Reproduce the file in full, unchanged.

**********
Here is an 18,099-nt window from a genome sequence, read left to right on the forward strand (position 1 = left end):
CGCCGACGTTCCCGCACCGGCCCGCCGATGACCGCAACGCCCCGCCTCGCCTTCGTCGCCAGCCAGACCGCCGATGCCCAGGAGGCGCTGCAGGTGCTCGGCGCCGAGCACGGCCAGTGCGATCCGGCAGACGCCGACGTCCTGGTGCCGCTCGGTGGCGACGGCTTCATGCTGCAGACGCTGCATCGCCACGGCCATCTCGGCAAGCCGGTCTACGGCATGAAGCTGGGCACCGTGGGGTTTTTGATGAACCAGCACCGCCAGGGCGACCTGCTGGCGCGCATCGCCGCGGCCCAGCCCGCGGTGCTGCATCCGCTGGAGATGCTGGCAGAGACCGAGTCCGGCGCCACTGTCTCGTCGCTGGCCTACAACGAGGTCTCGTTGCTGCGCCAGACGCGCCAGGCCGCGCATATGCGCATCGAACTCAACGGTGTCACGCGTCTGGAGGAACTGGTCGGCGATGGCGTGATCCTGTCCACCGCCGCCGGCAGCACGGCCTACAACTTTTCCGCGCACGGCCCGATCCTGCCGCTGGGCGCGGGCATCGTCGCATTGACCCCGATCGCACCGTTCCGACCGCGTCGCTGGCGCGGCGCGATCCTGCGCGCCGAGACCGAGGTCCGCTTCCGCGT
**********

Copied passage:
Here is an 18,099-nt window from a genome sequence, read left to right on the forward strand (position 1 = left end):
CGCCGACGTTCCCGCACCGGCCCGCCGATGACCGCAACGCCCCGCCTCGCCTTCGTCGCCAGCCAGACCGCCGATGCCCAGGAGGCGCTGCAGGTGCTCGGCGCCGAGCACGGCCAGTGCGATCCGGCAGACGCCGACGTCCTGGTGCCGCTCGGTGGCGACGGCTTCATGCTGCAGACGCTGCATCGCCACGGCCATCTCGGCAAGCCGGTCTACGGCATGAAGCTGGGCACCGTGGGGTTTTTGATGAACCAGCACCGCCAGGGCGACCTGCTGGCGCGCATCGCCGCGGCCCAGCCCGCGGTGCTGCATCCGCTGGAGATGCTGGCAGAGACCGAGTCCGGCGCCACTGTCTCGTCGCTGGCCTACAACGAGGTCTCGTTGCTGCGCCAGACGCGCCAGGCCGCGCATATGCGCATCGAACTCAACGGTGTCACGCGTCTGGAGGAACTGGTCGGCGATGGCGTGATCCTGTCCACCGCCGCCGGCAGCACGGCCTACAACTTTTCCGCGCACGGCCCGATCCTGCCGCTGGGCGCGGGCATCGTCGCATTGACCCCGATCGCACCGTTCCGACCGCGTCGCTGGCGCGGCGCGATCCTGCGCGCCGAGACCGAGGTCCGCTTCCGCGT